Progress in payday credit reform or a 25-year setback in credit regulation? Vickie Chapman, Attorney General of South Australia
The government of South Australia has announced that it will legislate to strengthen the protection of consumers taking out low-value credit contracts, calling on the Australian government for not taking action on the issue.
South Australia’s Attorney General Vickie Chapman said in a statement that the South African government was initiating reform in this area because the Australian government had failed to act. He tabled a draft bill and asked for comments.
In 2017, the Australian government released draft legislation for consultation, responding to recommendations from the Independent Review of Small Amount Credit Contract Laws, which said a stricter approach to SACCs and consumer leases was needed. .
After publishing the draft, the government remained cold on the reform, which most commentators believed was a response to industry lobbying.
The SA bill is similar to the Australian government’s 2017 bill.
It caps the proportion of income that consumers can commit to repaying low-value credit contracts and consumer leases.
It requires that small amount credit contracts have equal repayments and equal payment intervals.
It removes the ability for SACC providers to charge a monthly fee for the remaining term of a loan or to charge an early termination fee when a consumer prepays the loan.
It prohibits unsolicited advertising and door-to-door selling by payday lenders and lessors. Consumer leases must disclose the base price of the good, as well as the difference between the base price and total repayments.
A significant difference between the SA and Commonwealth bills is that the Commonwealth Bill includes anti-avoidance provisions, which are not found in the SA Bill.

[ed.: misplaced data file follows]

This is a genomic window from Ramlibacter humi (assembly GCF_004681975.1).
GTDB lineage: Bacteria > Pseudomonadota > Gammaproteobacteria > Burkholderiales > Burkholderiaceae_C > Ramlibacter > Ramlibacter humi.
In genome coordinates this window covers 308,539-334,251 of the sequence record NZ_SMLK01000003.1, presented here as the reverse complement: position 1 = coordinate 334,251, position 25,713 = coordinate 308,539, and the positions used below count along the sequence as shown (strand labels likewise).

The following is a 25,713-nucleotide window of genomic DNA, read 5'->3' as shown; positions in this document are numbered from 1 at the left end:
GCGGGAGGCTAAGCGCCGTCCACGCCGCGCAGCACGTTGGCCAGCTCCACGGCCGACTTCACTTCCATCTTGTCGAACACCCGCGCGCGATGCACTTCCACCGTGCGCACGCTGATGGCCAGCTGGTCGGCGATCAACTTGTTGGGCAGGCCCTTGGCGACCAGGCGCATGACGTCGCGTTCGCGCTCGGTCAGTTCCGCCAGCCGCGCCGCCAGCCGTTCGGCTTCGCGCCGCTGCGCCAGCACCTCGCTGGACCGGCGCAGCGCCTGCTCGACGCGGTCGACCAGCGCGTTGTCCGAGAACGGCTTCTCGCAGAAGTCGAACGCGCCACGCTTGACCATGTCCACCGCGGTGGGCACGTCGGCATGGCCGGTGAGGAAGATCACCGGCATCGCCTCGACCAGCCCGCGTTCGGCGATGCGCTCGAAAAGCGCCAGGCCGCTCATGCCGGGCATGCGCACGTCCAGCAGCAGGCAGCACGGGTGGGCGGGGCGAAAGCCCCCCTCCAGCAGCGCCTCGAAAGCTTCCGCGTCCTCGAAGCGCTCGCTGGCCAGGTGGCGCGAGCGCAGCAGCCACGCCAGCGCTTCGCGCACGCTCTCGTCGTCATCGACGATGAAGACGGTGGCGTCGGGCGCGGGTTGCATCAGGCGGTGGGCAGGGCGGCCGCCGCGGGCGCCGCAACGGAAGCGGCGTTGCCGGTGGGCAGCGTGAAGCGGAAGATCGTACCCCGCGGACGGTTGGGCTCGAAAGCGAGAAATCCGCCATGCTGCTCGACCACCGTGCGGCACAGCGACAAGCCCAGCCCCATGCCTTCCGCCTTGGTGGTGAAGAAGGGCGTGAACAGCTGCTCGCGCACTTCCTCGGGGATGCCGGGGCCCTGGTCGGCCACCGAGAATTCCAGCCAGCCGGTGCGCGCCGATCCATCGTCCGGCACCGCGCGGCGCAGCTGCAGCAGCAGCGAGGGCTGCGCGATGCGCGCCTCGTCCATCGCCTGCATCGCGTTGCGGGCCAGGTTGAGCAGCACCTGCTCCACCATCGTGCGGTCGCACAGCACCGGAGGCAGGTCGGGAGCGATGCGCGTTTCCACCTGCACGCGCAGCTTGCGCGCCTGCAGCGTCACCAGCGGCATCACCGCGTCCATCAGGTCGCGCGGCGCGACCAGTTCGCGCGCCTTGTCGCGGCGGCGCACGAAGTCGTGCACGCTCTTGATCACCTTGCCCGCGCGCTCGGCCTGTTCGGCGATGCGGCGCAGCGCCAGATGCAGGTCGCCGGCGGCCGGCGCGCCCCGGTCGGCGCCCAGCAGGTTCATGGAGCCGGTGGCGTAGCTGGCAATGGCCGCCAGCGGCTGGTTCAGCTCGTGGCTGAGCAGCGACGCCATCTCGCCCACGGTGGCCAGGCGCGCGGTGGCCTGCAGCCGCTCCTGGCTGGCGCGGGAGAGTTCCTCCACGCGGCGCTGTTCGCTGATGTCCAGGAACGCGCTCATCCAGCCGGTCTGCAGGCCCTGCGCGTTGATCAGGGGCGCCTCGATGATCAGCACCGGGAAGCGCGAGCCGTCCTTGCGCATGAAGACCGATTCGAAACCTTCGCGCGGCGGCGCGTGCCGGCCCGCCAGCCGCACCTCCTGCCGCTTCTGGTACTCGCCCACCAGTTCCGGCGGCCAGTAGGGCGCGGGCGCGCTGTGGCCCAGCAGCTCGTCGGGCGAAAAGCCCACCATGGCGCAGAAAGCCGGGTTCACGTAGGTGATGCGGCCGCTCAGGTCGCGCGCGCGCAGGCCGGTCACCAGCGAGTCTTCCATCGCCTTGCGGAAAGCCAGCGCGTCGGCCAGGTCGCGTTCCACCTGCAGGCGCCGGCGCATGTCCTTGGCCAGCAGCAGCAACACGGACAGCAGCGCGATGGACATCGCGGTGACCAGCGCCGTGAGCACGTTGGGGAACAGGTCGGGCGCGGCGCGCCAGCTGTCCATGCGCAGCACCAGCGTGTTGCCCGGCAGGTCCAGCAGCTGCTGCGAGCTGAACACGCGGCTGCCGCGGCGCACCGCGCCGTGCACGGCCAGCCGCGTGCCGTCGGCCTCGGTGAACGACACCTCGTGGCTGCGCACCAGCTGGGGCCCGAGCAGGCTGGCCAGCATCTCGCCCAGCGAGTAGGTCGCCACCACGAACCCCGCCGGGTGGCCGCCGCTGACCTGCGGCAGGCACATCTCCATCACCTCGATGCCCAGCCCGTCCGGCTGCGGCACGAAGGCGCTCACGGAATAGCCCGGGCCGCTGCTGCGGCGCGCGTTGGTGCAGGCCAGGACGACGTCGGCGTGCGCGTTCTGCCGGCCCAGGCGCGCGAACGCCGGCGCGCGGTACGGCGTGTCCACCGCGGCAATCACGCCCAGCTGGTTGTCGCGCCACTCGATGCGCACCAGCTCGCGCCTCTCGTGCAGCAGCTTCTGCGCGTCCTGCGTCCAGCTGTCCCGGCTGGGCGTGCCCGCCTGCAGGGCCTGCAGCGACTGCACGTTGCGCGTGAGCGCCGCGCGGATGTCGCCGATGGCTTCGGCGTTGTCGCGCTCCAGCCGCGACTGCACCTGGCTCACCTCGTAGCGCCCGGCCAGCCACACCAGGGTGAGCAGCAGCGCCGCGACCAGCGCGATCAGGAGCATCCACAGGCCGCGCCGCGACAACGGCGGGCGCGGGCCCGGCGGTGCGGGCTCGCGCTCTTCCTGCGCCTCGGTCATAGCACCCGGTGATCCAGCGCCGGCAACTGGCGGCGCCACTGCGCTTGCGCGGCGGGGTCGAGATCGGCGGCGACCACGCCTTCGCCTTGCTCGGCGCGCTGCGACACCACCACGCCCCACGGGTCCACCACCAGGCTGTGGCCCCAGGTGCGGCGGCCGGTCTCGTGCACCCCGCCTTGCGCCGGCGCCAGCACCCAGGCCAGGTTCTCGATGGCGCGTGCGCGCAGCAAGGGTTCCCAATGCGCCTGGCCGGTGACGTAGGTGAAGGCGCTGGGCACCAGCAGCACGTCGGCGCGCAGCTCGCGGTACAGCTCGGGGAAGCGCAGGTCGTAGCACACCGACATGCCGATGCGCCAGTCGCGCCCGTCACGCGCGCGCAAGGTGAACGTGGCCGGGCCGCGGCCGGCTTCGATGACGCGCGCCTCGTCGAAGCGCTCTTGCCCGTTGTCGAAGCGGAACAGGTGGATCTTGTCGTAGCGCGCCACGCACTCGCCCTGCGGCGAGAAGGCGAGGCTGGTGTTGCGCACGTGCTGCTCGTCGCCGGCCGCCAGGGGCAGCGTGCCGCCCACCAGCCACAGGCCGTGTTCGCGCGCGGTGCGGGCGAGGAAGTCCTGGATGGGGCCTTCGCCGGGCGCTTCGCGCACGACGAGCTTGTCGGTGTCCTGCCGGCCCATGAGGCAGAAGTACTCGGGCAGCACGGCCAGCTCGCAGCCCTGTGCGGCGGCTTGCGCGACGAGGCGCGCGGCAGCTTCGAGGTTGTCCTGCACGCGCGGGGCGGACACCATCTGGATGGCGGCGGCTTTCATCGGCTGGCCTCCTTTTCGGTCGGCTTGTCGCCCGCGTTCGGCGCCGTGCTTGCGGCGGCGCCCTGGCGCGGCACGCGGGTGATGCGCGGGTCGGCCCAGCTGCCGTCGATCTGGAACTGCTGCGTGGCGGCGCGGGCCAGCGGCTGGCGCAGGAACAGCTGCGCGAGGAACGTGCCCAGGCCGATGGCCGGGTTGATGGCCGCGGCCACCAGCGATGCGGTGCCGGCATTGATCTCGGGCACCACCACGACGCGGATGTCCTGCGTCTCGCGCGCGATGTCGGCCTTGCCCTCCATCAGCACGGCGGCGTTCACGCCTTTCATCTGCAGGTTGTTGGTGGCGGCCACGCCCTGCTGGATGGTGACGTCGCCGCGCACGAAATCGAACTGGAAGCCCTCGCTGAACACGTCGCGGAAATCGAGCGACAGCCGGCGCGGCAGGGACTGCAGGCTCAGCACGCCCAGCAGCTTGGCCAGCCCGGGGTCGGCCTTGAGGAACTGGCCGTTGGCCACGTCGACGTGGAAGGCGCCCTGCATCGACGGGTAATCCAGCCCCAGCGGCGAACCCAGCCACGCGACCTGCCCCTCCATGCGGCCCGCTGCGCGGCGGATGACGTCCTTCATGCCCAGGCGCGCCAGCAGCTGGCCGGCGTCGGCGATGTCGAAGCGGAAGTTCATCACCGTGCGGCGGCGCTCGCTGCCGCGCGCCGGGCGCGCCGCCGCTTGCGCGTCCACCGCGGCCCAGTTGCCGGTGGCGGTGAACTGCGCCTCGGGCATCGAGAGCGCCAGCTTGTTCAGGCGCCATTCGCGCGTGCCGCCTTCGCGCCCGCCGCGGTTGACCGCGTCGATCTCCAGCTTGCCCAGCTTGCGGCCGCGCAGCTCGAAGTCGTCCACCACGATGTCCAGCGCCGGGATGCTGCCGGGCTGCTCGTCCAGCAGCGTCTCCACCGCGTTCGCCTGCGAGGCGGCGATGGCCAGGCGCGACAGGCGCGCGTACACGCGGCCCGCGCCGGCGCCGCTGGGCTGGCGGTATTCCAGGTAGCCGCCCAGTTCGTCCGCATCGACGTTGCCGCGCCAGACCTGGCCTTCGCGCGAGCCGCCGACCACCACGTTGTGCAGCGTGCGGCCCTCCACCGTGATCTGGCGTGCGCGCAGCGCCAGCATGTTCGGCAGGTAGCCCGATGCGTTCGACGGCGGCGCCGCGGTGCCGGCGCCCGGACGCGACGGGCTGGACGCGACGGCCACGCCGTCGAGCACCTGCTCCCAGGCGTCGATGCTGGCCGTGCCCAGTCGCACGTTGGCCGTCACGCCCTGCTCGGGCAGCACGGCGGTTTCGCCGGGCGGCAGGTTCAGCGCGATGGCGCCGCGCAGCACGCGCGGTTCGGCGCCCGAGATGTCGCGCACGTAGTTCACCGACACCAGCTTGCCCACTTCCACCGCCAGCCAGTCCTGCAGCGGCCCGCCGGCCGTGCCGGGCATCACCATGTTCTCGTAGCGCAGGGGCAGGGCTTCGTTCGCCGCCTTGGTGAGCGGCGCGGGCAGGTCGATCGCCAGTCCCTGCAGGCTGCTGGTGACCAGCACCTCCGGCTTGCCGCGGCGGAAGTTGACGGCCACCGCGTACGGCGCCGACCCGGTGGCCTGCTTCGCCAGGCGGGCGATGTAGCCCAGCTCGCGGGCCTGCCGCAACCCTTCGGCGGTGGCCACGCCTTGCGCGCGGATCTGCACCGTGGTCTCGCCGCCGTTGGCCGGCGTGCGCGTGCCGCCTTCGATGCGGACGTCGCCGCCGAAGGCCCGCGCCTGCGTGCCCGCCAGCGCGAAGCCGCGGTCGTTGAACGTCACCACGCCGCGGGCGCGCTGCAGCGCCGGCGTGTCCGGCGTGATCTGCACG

Chapman said: “In the absence of a stronger national regulatory framework, it is essential that action be taken at the local level to ensure that South Australians are protected from predatory practices.”
Consumer groups hailed the South African government’s move and called on other state governments to follow suit.
One potential concern is that consumer credit law could return to state jurisdiction, which was the case before the national consumer credit protection law was introduced in 2010.
Consumer Action Law Center policy official Tom Abourizk said such a risk was low.
Abourizk said: “South Australia’s law is drafted to make it clear that it is designed to work in conjunction with Commonwealth law. It doesn’t take the consumer credit law in new directions except that it would provide the key recommendations the federal government accepted from its own review of those laws almost four years ago. “
The South Australian government is not alone in trying to get the Australian government to move forward with the reforms. Last December, Alliance Center Senator Stirling Griff introduced a private member’s bill, the National Consumer Credit Amendment (Small Amount Credit Contract and Consumer Lease Reforms) Bill 2019.
The bill, which was co-sponsored by Labor Senator Jenny McAllister, is a “mirror” of the government’s 2017 draft and was designed to put the issue back on the agenda.
This bill has been referred to the Senate Economic Legislation Committee for review and a report is expected later this month.